Reprinted with permission from the April 29th issue of Autoweek.
I've been racing sports cars for years and today am a factory Cadillac driver in the Pirelli World Challenge Series, but my first racing experience was aboard a Kawasaki 500cc motorcycle in my home country of England. I really enjoyed and still enjoy leaning motorcycles over in corners, dragging knees and driving out of turns. Barber Motorsports Park -- host of the most recent World Challenge races, on April 26 and 27, would be a fun track to take a great-handling motorcycle around.
Neither my teammate Johnny O'Connell nor I had ever raced at Barber before. I did get a look at -- and a few laps of -- the track for the piece I did recently for Autoweek (March 24, 2014) with Chevrolet's new Camaro Z/28. In the Camaro, a production model, I turned a lap of 1:36.29. In my Cadillac CTS.V.R race car, I qualified seventh on the grid with a time of 1:24.837. That Camaro Z/28 was impressive.
On the way to our season opener in St. Petersburg, Fla., we took the opportunity to get the cobwebs out and tested at Barber for two days. It proved to be a good test prior to heading to the first two races at St. Pete and Long Beach -- both street courses. After our test, we went away with the thought that Barber would be a good track for the FIA GT3-spec cars in the Pirelli World Challenge. Our Cadillac adheres to the World Challenge rules, while every other car on the grid this season is an FIA GT3-spec car, each one built to a common world standard. Our Cadillac is heavier, doesn't have the aerodynamic downforce and we run a smaller tire. However, we did get a little more horsepower compared to last year.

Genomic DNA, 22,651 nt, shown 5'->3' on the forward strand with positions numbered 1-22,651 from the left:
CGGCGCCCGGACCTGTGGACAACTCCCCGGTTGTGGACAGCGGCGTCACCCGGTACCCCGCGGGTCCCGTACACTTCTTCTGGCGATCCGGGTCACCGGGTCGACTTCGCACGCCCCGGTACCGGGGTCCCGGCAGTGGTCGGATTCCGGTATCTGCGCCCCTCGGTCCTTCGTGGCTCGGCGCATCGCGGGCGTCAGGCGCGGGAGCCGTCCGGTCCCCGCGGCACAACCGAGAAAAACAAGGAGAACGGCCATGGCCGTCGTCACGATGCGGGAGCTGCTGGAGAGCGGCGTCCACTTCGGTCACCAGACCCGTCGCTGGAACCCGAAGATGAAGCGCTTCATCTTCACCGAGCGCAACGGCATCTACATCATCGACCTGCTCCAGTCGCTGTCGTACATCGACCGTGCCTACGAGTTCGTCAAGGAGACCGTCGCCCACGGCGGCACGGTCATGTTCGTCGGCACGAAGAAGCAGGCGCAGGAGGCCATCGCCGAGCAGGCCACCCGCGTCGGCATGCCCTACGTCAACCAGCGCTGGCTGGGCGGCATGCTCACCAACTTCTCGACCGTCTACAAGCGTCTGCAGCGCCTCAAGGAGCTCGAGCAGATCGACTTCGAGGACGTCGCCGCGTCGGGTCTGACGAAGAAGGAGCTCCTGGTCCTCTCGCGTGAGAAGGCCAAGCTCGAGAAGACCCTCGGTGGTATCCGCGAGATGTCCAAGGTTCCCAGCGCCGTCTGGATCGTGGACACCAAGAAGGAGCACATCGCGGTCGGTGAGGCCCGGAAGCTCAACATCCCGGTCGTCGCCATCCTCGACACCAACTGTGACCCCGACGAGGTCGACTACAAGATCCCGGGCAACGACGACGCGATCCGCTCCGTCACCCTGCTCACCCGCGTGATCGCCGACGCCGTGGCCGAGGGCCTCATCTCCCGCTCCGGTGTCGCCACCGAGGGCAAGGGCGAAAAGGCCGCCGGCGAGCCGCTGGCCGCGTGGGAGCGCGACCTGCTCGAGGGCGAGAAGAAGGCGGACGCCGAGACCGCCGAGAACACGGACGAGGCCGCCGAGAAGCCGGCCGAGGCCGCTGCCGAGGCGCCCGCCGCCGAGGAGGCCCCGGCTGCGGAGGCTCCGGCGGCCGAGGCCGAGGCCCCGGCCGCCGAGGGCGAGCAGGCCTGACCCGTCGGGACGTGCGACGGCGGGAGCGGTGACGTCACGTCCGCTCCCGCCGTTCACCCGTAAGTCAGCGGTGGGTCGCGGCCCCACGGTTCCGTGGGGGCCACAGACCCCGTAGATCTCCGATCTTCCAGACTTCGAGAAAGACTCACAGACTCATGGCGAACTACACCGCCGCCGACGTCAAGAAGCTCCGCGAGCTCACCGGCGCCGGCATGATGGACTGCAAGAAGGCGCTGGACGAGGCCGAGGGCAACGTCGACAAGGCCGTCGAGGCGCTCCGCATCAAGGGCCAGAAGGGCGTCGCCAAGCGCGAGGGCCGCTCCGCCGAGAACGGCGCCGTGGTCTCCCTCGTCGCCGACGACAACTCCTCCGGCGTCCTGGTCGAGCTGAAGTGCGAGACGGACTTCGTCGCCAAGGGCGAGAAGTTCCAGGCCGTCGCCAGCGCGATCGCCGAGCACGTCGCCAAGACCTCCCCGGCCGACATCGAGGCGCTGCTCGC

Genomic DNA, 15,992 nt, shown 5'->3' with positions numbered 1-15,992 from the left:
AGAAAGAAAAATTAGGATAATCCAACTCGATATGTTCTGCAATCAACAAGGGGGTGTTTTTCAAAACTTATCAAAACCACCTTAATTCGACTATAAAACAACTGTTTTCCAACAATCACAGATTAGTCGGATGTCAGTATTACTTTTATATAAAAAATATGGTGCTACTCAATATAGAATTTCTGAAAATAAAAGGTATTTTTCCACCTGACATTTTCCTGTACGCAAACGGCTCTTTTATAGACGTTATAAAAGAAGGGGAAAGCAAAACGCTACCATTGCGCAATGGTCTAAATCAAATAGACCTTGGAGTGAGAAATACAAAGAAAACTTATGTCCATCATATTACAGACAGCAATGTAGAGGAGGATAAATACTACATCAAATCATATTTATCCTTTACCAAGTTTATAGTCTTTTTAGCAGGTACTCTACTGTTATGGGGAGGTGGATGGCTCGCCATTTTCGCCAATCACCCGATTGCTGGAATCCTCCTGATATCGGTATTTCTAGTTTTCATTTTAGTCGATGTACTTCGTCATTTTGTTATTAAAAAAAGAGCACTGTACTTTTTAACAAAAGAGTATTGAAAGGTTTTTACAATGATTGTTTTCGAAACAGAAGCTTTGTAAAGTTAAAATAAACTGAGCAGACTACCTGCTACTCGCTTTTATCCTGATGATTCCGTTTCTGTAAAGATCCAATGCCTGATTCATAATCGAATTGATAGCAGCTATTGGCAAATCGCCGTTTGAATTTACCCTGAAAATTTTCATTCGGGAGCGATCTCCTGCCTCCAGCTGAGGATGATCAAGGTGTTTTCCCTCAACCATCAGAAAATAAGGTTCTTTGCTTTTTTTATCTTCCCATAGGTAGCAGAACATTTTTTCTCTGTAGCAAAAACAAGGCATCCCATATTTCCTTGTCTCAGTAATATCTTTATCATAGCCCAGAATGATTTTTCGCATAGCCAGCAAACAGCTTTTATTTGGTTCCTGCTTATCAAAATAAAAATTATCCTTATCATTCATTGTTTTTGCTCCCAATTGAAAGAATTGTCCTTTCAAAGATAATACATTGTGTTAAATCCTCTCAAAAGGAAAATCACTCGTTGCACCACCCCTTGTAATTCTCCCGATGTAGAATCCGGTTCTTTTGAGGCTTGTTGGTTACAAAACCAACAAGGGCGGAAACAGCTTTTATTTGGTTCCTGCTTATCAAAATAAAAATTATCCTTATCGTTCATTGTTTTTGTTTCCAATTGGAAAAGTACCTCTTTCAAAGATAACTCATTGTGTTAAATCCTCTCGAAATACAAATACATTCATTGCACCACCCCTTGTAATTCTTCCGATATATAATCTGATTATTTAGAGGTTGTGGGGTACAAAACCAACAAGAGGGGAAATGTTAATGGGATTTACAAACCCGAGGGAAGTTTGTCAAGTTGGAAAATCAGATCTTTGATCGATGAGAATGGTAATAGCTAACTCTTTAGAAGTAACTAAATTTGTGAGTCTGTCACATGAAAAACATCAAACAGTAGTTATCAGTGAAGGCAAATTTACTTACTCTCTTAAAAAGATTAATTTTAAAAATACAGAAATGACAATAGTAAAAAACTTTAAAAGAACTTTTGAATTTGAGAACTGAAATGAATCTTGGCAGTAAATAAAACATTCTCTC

In practice at Barber, we struggled a little to get the power down, and with some understeer. Then, in qualifying, the track had soaked up a lot of heat and was real slippery. I ended up qualifying seventh, with Johnny right behind me in eighth. At least I had a friendly face next to me for the standing start.
The most exciting aspect of the Pirelli World Challenge Series is the standing starts. We get a 10-second warning, the red lights come on and then when they go out we launch off the starting line. We spend a lot of time practicing them, as it is critical to stay ahead or make up a few spaces as the races are only 50 minutes long.
Based upon our qualifying times, Johnny and I started next to each other on the fourth row. When the lights went out to start the race, the two McLarens in front of Johnny both stalled; out of the corner of my eye, I saw a waving yellow and instinctually lifted -- it cost me a couple of positions. Johnny, on the other hand, made his way from eighth to third by turn one. The yellows on the side of the track for the start are to warn the cars toward the back of the grid, including the 20 GTS-class cars, that there is a stalled car on the track.